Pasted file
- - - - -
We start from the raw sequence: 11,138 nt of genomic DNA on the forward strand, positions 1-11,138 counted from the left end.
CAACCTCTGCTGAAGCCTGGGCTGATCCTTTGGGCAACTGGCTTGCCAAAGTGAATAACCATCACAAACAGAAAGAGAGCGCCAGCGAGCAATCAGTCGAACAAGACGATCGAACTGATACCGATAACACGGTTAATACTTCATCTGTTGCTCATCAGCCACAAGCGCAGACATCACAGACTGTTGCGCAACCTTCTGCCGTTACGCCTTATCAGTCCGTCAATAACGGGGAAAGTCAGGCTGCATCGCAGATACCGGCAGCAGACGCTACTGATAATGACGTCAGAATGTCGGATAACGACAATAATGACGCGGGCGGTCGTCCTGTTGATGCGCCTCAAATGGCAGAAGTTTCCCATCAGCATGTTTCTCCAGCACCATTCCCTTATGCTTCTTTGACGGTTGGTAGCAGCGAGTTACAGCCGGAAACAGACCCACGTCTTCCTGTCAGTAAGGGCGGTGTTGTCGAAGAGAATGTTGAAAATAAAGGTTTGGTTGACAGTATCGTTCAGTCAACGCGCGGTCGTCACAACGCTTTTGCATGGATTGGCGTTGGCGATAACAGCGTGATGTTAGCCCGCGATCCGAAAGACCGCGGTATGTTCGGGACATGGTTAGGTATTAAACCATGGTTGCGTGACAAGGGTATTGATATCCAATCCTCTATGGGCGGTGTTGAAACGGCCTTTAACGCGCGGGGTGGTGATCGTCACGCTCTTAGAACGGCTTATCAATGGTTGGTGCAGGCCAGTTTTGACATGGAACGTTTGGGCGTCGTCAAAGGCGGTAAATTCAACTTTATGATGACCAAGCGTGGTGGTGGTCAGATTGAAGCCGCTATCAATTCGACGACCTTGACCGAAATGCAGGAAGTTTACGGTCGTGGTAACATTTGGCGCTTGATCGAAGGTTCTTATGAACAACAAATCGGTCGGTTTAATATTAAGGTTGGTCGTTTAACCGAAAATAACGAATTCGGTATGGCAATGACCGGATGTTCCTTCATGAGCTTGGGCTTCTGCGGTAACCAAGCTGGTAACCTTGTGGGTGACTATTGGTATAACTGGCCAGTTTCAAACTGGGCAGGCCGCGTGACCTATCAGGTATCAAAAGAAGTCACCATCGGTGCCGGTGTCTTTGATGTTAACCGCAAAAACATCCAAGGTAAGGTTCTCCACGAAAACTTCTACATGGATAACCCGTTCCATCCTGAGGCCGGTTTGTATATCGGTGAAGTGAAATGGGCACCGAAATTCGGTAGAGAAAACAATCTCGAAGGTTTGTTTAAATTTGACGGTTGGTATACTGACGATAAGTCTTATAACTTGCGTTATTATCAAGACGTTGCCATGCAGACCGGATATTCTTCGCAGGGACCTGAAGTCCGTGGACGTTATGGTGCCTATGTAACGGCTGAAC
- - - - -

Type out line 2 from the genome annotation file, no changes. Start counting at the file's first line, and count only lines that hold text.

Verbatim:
CAACCTCTGCTGAAGCCTGGGCTGATCCTTTGGGCAACTGGCTTGCCAAAGTGAATAACCATCACAAACAGAAAGAGAGCGCCAGCGAGCAATCAGTCGAACAAGACGATCGAACTGATACCGATAACACGGTTAATACTTCATCTGTTGCTCATCAGCCACAAGCGCAGACATCACAGACTGTTGCGCAACCTTCTGCCGTTACGCCTTATCAGTCCGTCAATAACGGGGAAAGTCAGGCTGCATCGCAGATACCGGCAGCAGACGCTACTGATAATGACGTCAGAATGTCGGATAACGACAATAATGACGCGGGCGGTCGTCCTGTTGATGCGCCTCAAATGGCAGAAGTTTCCCATCAGCATGTTTCTCCAGCACCATTCCCTTATGCTTCTTTGACGGTTGGTAGCAGCGAGTTACAGCCGGAAACAGACCCACGTCTTCCTGTCAGTAAGGGCGGTGTTGTCGAAGAGAATGTTGAAAATAAAGGTTTGGTTGACAGTATCGTTCAGTCAACGCGCGGTCGTCACAACGCTTTTGCATGGATTGGCGTTGGCGATAACAGCGTGATGTTAGCCCGCGATCCGAAAGACCGCGGTATGTTCGGGACATGGTTAGGTATTAAACCATGGTTGCGTGACAAGGGTATTGATATCCAATCCTCTATGGGCGGTGTTGAAACGGCCTTTAACGCGCGGGGTGGTGATCGTCACGCTCTTAGAACGGCTTATCAATGGTTGGTGCAGGCCAGTTTTGACATGGAACGTTTGGGCGTCGTCAAAGGCGGTAAATTCAACTTTATGATGACCAAGCGTGGTGGTGGTCAGATTGAAGCCGCTATCAATTCGACGACCTTGACCGAAATGCAGGAAGTTTACGGTCGTGGTAACATTTGGCGCTTGATCGAAGGTTCTTATGAACAACAAATCGGTCGGTTTAATATTAAGGTTGGTCGTTTAACCGAAAATAACGAATTCGGTATGGCAATGACCGGATGTTCCTTCATGAGCTTGGGCTTCTGCGGTAACCAAGCTGGTAACCTTGTGGGTGACTATTGGTATAACTGGCCAGTTTCAAACTGGGCAGGCCGCGTGACCTATCAGGTATCAAAAGAAGTCACCATCGGTGCCGGTGTCTTTGATGTTAACCGCAAAAACATCCAAGGTAAGGTTCTCCACGAAAACTTCTACATGGATAACCCGTTCCATCCTGAGGCCGGTTTGTATATCGGTGAAGTGAAATGGGCACCGAAATTCGGTAGAGAAAACAATCTCGAAGGTTTGTTTAAATTTGACGGTTGGTATACTGACGATAAGTCTTATAACTTGCGTTATTATCAAGACGTTGCCATGCAGACCGGATATTCTTCGCAGGGACCTGAAGTCCGTGGACGTTATGGTGCCTATGTAACGGCTGAAC